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Microbial-mediated Induced Systemic Resistance in Plants (Hardcover)
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With a focus on food safety, this book highlights the importance of microbes in sustainable agriculture. Plants, sessile organisms that are considered as primary producers in the ecosystem and communicate with above- and below-ground communities that consist of microbes, insects, and other vertebrate and invertebrate animals, are subjected to various kinds of stress. Broadly speaking, these can be subdivided into abiotic and biotic stresses. Plants have evolved to develop elaborate mechanisms for coping with and adapting to the environmental stresses.
Among other stresses, habitat-imposed biotic stress is one serious condition causing major problems for crop productivity. Most plants employ plant-growth-promoting microorganisms (PGPMs) to combat and protect themselves from stresses and also for better growth.
PGPMs are bacteria associated with plant roots and they augment plant productivity and immunity. They are also defined as root-colonizing bacteria that have beneficial effects on plant growth and development. Remarkably, PGPMs including mycorrhizae, rhizobia, and rhizobacteria (Acinetobacter, Agrobacterium, Arthrobacter, Azospirillum, Bacillus, Bradyrhizobium, Frankia, Pseudomonas, Rhizobium, Serratia, Thiobacillus) form associations with plant roots and can promote plant growth by increasing plants’ access to soil minerals and protecting them against pathogens.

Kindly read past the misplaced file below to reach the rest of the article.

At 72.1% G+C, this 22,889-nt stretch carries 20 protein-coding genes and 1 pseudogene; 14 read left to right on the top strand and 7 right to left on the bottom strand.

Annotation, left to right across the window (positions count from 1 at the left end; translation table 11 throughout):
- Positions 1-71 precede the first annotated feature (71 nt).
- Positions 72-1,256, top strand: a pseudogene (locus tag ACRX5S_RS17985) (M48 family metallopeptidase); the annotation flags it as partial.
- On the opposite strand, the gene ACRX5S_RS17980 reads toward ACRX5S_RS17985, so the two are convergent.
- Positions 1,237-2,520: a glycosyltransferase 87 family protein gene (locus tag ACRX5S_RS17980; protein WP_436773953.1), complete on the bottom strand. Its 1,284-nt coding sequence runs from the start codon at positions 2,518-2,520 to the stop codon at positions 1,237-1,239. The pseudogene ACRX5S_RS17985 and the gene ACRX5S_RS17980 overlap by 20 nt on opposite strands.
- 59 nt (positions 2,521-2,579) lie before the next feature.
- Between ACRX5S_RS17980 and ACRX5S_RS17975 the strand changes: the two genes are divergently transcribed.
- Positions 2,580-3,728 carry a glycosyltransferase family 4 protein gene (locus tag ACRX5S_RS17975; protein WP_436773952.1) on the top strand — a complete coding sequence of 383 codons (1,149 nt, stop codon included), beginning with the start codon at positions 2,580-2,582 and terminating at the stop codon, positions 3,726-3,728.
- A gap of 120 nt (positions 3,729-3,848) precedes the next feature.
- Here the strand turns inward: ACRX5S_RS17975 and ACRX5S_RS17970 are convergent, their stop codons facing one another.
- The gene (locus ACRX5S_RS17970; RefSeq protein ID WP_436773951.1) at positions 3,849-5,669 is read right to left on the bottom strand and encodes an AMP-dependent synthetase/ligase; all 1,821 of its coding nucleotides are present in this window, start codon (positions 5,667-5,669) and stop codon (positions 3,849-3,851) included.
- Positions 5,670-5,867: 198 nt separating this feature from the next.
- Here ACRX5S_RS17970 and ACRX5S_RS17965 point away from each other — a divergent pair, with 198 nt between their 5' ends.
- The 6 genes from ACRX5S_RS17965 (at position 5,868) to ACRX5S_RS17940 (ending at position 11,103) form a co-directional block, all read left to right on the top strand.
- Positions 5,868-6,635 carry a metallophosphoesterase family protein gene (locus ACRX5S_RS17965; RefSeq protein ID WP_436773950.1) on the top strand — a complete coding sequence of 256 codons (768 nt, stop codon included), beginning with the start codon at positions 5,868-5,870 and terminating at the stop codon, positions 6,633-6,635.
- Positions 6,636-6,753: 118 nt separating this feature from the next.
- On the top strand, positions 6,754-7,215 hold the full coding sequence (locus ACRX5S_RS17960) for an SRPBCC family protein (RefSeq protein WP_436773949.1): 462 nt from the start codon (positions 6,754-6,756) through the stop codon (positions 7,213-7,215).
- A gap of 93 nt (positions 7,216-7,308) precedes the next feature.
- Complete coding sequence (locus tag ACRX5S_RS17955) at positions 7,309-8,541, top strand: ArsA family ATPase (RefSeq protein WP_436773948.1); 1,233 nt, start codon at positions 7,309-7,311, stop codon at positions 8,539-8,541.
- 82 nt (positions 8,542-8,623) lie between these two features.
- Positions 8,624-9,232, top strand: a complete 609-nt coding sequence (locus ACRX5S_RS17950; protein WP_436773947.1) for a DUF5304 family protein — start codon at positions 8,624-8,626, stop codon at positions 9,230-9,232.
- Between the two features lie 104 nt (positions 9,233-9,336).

To combat the pathogens causing different diseases and other biotic stresses, PGPMs produce a higher level of resistance in addition to plants’ indigenous immune systems in the form of induced systemic resistance (ISR).
The ISR elicited by PGPMs has suppressed plant diseases caused by a range of pathogens in both the greenhouse and field. As such, the role of these microbes can no longer be ignored for sustainable agriculture.
Today, PGPMs are also utilized in the form of bio-fertilizers to increase plant productivity. However, the use of PGPMs requires a precise understanding of the interactions between plants and microbes, between microbes and microbiota, and how biotic factors influence these relationships. Consequently, continued research is needed to develop new approaches to boost the efficiency of PGPMs and to understand the ecological, genetic and biochemical relationships in their habitat.
The book focuses on recent research concerning interactions between PGPMs and plants under biotic stress. It addresses key concerns such as –
1. The response of benign microbes that benefit plants under biotic stress2. The physiological changes incurred in plants under harsh conditions
3. The role of microbial determinants in promoting plant growth under biotic stress
The book focuses on a range of aspects related to PGPMs such as their mode of action, priming of plant defence and plant growth in disease challenged crops, multifunctional bio-fertilizers, PGPM-mediated disease